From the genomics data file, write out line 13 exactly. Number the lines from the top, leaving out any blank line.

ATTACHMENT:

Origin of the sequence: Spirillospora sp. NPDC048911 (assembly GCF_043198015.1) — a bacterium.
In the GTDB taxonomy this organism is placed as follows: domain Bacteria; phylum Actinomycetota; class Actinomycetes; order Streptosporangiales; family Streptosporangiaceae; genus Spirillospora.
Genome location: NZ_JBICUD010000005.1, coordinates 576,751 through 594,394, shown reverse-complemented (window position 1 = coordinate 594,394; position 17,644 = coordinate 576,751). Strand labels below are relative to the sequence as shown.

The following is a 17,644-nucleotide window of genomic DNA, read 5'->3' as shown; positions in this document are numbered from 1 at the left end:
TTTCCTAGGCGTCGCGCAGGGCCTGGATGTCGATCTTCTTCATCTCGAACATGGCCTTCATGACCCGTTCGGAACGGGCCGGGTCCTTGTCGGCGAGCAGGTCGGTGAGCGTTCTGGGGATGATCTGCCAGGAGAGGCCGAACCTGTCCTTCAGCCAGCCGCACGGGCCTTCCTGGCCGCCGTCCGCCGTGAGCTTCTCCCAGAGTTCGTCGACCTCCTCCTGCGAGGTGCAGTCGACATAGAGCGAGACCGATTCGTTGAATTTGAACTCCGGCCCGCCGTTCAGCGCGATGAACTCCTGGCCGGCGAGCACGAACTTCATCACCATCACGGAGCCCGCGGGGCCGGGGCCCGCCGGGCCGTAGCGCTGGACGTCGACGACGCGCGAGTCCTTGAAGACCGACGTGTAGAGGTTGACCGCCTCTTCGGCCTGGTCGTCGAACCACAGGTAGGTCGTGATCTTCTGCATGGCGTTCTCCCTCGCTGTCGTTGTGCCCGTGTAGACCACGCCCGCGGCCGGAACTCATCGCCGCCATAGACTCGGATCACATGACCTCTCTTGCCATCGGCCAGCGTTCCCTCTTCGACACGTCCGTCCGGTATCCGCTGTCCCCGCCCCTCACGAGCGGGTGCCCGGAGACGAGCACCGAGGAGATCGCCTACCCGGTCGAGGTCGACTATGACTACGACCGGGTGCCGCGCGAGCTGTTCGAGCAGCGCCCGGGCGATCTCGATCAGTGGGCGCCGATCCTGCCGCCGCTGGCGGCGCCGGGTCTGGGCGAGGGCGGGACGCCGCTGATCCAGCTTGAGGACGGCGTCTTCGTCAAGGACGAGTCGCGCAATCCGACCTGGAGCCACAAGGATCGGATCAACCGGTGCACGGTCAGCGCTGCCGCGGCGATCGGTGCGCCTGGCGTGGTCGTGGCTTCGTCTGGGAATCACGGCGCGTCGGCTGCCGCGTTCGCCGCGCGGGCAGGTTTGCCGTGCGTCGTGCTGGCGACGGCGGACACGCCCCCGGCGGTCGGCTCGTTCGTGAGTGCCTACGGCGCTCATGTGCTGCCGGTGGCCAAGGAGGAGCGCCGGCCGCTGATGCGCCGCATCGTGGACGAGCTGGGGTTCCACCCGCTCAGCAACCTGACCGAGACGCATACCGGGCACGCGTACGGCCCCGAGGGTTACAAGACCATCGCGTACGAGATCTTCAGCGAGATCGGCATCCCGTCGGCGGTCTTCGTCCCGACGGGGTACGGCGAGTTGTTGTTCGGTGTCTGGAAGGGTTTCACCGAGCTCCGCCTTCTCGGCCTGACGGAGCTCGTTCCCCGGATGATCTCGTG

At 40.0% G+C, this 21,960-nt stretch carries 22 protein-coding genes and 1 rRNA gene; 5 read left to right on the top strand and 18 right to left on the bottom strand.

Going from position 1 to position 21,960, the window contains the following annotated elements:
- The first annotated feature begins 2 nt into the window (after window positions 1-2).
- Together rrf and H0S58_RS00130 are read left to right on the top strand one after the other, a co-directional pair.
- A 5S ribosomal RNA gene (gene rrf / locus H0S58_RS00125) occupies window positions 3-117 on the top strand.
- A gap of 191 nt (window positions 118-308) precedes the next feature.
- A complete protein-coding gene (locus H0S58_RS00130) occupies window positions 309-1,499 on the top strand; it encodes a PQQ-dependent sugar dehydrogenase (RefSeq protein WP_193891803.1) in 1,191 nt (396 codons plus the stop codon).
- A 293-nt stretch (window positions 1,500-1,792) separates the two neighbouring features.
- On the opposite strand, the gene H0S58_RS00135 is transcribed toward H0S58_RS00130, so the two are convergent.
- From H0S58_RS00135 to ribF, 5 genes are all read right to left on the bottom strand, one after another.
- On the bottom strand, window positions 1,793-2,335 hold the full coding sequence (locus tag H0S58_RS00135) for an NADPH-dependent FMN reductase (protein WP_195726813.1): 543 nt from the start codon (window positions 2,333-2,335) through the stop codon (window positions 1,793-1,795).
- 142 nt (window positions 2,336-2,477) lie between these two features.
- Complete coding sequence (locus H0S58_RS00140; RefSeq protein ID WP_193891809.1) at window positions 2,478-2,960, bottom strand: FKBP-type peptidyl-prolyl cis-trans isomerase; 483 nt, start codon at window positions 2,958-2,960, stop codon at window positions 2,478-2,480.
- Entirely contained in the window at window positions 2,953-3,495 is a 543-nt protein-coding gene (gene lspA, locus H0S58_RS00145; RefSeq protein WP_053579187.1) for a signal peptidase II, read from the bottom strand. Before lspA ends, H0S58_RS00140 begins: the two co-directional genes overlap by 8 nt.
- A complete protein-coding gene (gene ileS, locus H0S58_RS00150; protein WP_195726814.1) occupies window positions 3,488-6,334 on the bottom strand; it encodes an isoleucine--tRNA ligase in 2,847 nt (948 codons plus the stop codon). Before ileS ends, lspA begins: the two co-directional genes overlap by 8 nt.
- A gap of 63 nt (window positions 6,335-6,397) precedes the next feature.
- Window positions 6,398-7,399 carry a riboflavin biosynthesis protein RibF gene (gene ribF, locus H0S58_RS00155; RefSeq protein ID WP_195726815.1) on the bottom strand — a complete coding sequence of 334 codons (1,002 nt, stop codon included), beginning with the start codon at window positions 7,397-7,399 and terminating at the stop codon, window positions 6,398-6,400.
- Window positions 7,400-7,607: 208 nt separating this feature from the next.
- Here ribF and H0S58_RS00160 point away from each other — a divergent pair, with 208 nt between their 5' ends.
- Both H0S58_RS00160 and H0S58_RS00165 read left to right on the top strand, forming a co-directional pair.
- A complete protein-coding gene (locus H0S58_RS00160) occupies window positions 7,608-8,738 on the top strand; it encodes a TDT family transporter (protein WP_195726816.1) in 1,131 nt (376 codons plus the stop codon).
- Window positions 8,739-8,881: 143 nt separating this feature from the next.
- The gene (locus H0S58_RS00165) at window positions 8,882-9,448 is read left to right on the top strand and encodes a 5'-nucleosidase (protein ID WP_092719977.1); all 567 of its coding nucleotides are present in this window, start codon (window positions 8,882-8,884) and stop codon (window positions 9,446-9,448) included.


- A 293-nt stretch (window positions 1,500-1,792) separates the two neighbouring features.